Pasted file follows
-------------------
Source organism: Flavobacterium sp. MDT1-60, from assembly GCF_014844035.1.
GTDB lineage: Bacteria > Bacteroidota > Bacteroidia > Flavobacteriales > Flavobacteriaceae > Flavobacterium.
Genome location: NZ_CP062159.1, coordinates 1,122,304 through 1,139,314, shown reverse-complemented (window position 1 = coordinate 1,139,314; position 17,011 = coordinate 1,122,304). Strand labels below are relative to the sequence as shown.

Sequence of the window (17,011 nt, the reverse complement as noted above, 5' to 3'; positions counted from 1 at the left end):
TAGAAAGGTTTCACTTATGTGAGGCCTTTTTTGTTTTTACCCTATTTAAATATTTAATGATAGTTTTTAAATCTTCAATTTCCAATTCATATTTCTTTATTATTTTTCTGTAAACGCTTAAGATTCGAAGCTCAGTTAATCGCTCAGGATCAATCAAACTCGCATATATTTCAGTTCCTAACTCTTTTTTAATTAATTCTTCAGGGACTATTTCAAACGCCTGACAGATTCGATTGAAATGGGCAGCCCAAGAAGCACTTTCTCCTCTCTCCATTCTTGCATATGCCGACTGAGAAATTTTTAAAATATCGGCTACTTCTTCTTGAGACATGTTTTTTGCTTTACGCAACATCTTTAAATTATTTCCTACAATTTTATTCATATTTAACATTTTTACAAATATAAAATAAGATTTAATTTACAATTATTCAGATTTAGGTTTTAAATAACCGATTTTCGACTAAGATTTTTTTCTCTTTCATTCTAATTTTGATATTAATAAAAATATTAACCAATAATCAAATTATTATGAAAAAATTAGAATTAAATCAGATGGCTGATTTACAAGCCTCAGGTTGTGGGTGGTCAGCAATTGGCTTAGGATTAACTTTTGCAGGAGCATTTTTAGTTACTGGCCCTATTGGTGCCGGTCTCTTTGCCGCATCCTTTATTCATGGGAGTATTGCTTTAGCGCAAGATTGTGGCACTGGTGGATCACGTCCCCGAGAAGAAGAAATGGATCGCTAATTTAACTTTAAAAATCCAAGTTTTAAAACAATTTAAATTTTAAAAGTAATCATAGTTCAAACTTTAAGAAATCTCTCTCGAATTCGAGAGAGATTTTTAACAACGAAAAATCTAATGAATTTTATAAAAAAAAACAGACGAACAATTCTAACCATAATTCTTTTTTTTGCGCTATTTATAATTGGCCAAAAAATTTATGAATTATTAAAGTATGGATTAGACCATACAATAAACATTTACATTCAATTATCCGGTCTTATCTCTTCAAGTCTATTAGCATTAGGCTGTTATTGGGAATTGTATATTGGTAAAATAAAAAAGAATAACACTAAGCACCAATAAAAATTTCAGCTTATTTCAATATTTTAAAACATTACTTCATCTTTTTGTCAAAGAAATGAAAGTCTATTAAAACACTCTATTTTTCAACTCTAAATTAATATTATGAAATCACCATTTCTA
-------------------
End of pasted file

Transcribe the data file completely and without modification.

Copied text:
Source organism: Flavobacterium sp. MDT1-60, from assembly GCF_014844035.1.
GTDB lineage: Bacteria > Bacteroidota > Bacteroidia > Flavobacteriales > Flavobacteriaceae > Flavobacterium.
Genome location: NZ_CP062159.1, coordinates 1,122,304 through 1,139,314, shown reverse-complemented (window position 1 = coordinate 1,139,314; position 17,011 = coordinate 1,122,304). Strand labels below are relative to the sequence as shown.

Sequence of the window (17,011 nt, the reverse complement as noted above, 5' to 3'; positions counted from 1 at the left end):
TAGAAAGGTTTCACTTATGTGAGGCCTTTTTTGTTTTTACCCTATTTAAATATTTAATGATAGTTTTTAAATCTTCAATTTCCAATTCATATTTCTTTATTATTTTTCTGTAAACGCTTAAGATTCGAAGCTCAGTTAATCGCTCAGGATCAATCAAACTCGCATATATTTCAGTTCCTAACTCTTTTTTAATTAATTCTTCAGGGACTATTTCAAACGCCTGACAGATTCGATTGAAATGGGCAGCCCAAGAAGCACTTTCTCCTCTCTCCATTCTTGCATATGCCGACTGAGAAATTTTTAAAATATCGGCTACTTCTTCTTGAGACATGTTTTTTGCTTTACGCAACATCTTTAAATTATTTCCTACAATTTTATTCATATTTAACATTTTTACAAATATAAAATAAGATTTAATTTACAATTATTCAGATTTAGGTTTTAAATAACCGATTTTCGACTAAGATTTTTTTCTCTTTCATTCTAATTTTGATATTAATAAAAATATTAACCAATAATCAAATTATTATGAAAAAATTAGAATTAAATCAGATGGCTGATTTACAAGCCTCAGGTTGTGGGTGGTCAGCAATTGGCTTAGGATTAACTTTTGCAGGAGCATTTTTAGTTACTGGCCCTATTGGTGCCGGTCTCTTTGCCGCATCCTTTATTCATGGGAGTATTGCTTTAGCGCAAGATTGTGGCACTGGTGGATCACGTCCCCGAGAAGAAGAAATGGATCGCTAATTTAACTTTAAAAATCCAAGTTTTAAAACAATTTAAATTTTAAAAGTAATCATAGTTCAAACTTTAAGAAATCTCTCTCGAATTCGAGAGAGATTTTTAACAACGAAAAATCTAATGAATTTTATAAAAAAAAACAGACGAACAATTCTAACCATAATTCTTTTTTTTGCGCTATTTATAATTGGCCAAAAAATTTATGAATTATTAAAGTATGGATTAGACCATACAATAAACATTTACATTCAATTATCCGGTCTTATCTCTTCAAGTCTATTAGCATTAGGCTGTTATTGGGAATTGTATATTGGTAAAATAAAAAAGAATAACACTAAGCACCAATAAAAATTTCAGCTTATTTCAATATTTTAAAACATTACTTCATCTTTTTGTCAAAGAAATGAAAGTCTATTAAAACACTCTATTTTTCAACTCTAAATTAATATTATGAAATCACCATTTCTA